Relax and have fun. Beef stock – even the classic Escoffier kind, is not that hard. It just takes time. So relax and have fun!

Sheesh! I started this hours ago. Computer problems!

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Nice looking stock. I am happy to hear from these posts that the stock does not get as cloudy as some other posts have left me to believe. Like you I store my stock fairly concentrated. I do not make pan sauces much of the type that requires me to care too much about the clarity of my stock anyway. I do think it matters when making risotto. I have used a murky stock to make risotto and guess what the risotto came out murky. That was a well yes duh moment. I usually use cheese cloth. I wonder if that boullion strainer is better than that or more or less the same.

I am also happy to hear that I really do not need to soak the beans. That will really help with last minute type of things. I need to get around to buying the pressure cooker. I just ran out of stock and want to cook the next batch in the PC.

I’ve made stock in a pressure cooker for nearly 50 years. It ALWAYS turns out better than stove-top. It tastes better, and it gels better, and it takes a fraction of the time and makes a fraction of the mess. I’ve never had to “concentrate” stock out of the PC - why would you even do that, given that it already sets up like jello? What’s the point in “concentrating” that? The flavor is already pretty darn concentrated by the time the PC is done with it. Maybe someone is using too much water to start with?

I make plain stock. No veggies or spices. That isn’t stock IMO, its broth. There are no flavors to meld when you are making plain stock. There is no flour in plain stock either. I’m not sure what adding flour makes it, but it stops being stock at that point. I’ve actually never even heard of doing that.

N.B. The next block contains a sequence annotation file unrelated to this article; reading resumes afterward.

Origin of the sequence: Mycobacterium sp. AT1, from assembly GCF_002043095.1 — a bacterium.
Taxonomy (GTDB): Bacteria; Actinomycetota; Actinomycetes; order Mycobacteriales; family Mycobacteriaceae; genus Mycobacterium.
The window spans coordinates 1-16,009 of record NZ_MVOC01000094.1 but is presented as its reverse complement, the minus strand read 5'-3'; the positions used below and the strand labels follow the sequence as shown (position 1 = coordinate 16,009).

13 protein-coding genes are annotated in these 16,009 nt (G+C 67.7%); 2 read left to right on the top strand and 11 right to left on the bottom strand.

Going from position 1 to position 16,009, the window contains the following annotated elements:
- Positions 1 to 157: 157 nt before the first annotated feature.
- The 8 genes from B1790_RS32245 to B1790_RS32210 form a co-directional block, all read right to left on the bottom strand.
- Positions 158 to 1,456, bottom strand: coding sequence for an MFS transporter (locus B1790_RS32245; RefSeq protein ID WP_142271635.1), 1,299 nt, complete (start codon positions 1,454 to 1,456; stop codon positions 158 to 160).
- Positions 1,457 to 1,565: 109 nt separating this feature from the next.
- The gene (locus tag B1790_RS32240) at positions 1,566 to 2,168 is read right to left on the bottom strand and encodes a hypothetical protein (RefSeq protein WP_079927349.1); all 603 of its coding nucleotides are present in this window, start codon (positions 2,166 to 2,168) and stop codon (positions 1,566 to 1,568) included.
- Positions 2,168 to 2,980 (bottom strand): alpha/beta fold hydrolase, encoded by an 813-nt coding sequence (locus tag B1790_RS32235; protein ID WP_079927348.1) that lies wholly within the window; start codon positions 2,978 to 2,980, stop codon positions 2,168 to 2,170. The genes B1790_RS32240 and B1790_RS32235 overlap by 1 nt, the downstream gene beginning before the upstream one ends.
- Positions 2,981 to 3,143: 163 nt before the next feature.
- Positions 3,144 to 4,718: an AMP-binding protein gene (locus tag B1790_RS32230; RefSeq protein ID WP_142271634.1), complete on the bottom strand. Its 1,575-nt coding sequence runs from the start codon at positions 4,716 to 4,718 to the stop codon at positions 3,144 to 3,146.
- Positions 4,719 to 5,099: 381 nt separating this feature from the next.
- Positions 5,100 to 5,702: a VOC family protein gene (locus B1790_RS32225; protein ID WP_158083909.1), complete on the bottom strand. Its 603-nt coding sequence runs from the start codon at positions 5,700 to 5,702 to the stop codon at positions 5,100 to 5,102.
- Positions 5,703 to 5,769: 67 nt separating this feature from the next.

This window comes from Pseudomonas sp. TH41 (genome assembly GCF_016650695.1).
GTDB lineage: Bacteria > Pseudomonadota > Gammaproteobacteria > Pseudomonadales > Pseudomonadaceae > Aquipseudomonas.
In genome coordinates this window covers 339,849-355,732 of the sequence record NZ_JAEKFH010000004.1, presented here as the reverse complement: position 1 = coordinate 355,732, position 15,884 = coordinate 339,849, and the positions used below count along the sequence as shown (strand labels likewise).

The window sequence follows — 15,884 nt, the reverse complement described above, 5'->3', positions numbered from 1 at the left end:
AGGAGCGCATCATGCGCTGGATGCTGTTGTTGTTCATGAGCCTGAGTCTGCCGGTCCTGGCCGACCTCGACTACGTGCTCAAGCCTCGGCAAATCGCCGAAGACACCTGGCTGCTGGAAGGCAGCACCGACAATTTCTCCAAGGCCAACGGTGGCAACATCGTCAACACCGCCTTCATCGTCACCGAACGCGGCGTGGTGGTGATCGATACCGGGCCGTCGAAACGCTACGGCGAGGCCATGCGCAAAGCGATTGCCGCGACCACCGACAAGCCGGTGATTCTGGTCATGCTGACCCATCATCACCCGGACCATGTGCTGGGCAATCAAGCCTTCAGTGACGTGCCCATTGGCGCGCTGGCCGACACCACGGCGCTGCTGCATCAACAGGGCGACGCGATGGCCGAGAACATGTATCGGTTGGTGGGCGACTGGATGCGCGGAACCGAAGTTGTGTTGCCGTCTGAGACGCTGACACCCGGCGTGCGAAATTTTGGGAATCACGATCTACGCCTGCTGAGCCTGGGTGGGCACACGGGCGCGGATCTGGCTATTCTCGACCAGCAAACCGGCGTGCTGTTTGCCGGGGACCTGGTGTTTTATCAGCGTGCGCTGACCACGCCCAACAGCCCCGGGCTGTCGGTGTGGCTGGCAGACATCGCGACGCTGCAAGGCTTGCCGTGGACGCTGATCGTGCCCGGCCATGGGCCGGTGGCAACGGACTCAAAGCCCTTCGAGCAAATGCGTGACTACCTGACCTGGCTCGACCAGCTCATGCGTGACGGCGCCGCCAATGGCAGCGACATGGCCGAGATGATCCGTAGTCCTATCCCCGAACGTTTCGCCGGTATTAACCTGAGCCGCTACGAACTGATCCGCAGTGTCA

I don’t make stock much anymore as I simply don’t eat enough meat to do so, especially not beef. If I want stock these days I have to buy bones for it and I can’t help but balk at paying for bones, LOL!

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A 10 quart will be fine for a pound of beans. I’d normally cook that in an 8 quart, but it’s no problem not having the cooker full. It is more of a problem to have the cooker too full, and with beans in particular, you want some extra room.

Once you make a few things, you are going to love having a pressure cooker and you might want a smaller one. I would say go ahead and get your 10 quart for canning, stock, and beans. Then think about getting a 6 quart for risotto and other day-to-day meals.


As far as size goes, keep in mind that pressure cookers are not intended to be used more than about half full. So a 10 qt PC is actually around 5 or 6 qt capacity.

Especially for beans, which I have never in my life cooked in a PC because of the whole foaming issue. They need more head room rather than less. One of these days I may have to break down and do chickpeas in a PC as I have had such an awful time trying to cook them stove-top over the years - but so far I’m not willing to risk it.

The foaming issue is overblown. As long as the PC is not overloaded, it’s not going to be an issue. I typically sauté some onions before adding the beans and water, and the little bit of oil from that completely eliminates any foaming.


Agree with Mel. For any foods that tend to foam, I do a slowish quick release, holding the valve open with my thumb, ready to let it close and rest for a minute at the first sign of foam.

So far, using this controlled quick release, I’m only had to back off one time. That was with pasta, not beans.